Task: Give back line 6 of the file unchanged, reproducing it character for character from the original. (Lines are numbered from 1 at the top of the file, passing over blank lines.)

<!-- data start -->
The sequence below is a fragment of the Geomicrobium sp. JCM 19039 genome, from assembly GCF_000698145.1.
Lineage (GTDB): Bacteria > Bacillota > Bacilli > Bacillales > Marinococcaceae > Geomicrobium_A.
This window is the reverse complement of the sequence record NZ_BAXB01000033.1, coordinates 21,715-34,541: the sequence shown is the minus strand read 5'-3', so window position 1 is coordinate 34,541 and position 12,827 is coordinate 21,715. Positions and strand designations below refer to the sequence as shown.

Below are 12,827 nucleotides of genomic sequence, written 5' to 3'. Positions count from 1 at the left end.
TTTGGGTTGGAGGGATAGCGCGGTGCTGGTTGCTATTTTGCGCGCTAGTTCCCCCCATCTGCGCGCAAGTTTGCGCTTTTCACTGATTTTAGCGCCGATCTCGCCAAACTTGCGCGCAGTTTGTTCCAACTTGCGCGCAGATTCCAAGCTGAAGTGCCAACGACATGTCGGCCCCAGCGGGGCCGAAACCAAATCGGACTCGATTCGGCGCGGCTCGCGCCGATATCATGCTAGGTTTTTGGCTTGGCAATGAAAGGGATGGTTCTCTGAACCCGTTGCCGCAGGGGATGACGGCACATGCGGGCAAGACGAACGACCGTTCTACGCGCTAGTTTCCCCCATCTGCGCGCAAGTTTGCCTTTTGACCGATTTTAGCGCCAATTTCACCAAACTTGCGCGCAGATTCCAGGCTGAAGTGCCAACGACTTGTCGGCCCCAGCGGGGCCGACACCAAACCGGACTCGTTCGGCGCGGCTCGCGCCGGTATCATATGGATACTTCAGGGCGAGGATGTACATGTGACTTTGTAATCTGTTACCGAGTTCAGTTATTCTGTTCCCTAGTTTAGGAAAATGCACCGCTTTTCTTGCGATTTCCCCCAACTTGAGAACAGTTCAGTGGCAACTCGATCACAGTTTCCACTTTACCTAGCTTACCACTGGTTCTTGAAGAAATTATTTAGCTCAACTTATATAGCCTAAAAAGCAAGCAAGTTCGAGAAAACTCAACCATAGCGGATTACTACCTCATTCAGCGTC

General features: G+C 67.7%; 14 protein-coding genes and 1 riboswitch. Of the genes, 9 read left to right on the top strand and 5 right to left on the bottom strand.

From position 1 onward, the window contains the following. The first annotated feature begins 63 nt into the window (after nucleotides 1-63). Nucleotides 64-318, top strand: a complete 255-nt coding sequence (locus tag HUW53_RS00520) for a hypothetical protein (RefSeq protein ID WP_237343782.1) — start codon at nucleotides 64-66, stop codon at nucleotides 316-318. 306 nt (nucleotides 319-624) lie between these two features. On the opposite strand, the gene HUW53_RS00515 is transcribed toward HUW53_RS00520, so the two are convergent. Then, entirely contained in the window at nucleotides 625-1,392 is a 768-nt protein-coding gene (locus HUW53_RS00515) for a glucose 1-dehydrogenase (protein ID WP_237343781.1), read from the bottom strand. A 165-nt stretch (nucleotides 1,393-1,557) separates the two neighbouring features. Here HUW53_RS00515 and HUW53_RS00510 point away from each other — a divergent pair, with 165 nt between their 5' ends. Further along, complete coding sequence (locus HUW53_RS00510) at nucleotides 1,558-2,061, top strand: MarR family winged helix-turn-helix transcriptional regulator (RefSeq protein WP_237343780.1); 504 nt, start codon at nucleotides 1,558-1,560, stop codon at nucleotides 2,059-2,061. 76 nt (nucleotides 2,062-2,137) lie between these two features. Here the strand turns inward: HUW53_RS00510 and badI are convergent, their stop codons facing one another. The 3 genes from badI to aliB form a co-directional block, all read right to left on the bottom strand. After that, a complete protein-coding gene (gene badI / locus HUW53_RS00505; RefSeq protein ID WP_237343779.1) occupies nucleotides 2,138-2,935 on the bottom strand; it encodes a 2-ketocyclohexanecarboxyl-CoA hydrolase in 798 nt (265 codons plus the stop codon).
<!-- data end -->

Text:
General features: G+C 67.7%; 14 protein-coding genes and 1 riboswitch. Of the genes, 9 read left to right on the top strand and 5 right to left on the bottom strand.